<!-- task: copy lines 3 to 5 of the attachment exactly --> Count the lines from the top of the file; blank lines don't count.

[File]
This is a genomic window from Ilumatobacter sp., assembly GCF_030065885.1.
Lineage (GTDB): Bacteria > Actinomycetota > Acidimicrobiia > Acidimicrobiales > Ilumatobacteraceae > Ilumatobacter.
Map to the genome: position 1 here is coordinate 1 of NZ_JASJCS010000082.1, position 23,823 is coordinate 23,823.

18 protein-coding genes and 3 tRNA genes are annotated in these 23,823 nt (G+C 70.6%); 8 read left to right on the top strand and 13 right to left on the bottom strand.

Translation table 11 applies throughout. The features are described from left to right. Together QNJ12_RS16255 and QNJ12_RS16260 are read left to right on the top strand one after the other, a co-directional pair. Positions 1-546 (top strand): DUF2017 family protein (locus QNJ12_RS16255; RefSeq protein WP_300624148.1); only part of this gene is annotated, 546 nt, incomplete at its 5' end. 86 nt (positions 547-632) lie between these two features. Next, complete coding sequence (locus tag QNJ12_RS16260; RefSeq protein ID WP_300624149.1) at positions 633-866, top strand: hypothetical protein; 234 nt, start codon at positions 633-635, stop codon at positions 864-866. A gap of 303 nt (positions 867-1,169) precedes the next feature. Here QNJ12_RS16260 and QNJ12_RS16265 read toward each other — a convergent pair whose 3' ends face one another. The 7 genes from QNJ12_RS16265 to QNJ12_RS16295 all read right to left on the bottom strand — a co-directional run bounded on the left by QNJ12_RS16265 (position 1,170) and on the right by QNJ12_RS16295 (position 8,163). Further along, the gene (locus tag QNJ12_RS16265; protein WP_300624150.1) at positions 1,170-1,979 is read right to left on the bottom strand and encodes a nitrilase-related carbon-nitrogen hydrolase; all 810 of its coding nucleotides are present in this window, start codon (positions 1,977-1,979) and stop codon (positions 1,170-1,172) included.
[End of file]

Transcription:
Map to the genome: position 1 here is coordinate 1 of NZ_JASJCS010000082.1, position 23,823 is coordinate 23,823.

18 protein-coding genes and 3 tRNA genes are annotated in these 23,823 nt (G+C 70.6%); 8 read left to right on the top strand and 13 right to left on the bottom strand.

Translation table 11 applies throughout. The features are described from left to right. Together QNJ12_RS16255 and QNJ12_RS16260 are read left to right on the top strand one after the other, a co-directional pair. Positions 1-546 (top strand): DUF2017 family protein (locus QNJ12_RS16255; RefSeq protein WP_300624148.1); only part of this gene is annotated, 546 nt, incomplete at its 5' end. 86 nt (positions 547-632) lie between these two features. Next, complete coding sequence (locus tag QNJ12_RS16260; RefSeq protein ID WP_300624149.1) at positions 633-866, top strand: hypothetical protein; 234 nt, start codon at positions 633-635, stop codon at positions 864-866. A gap of 303 nt (positions 867-1,169) precedes the next feature. Here QNJ12_RS16260 and QNJ12_RS16265 read toward each other — a convergent pair whose 3' ends face one another. The 7 genes from QNJ12_RS16265 to QNJ12_RS16295 all read right to left on the bottom strand — a co-directional run bounded on the left by QNJ12_RS16265 (position 1,170) and on the right by QNJ12_RS16295 (position 8,163). Further along, the gene (locus tag QNJ12_RS16265; protein WP_300624150.1) at positions 1,170-1,979 is read right to left on the bottom strand and encodes a nitrilase-related carbon-nitrogen hydrolase; all 810 of its coding nucleotides are present in this window, start codon (positions 1,977-1,979) and stop codon (positions 1,170-1,172) included.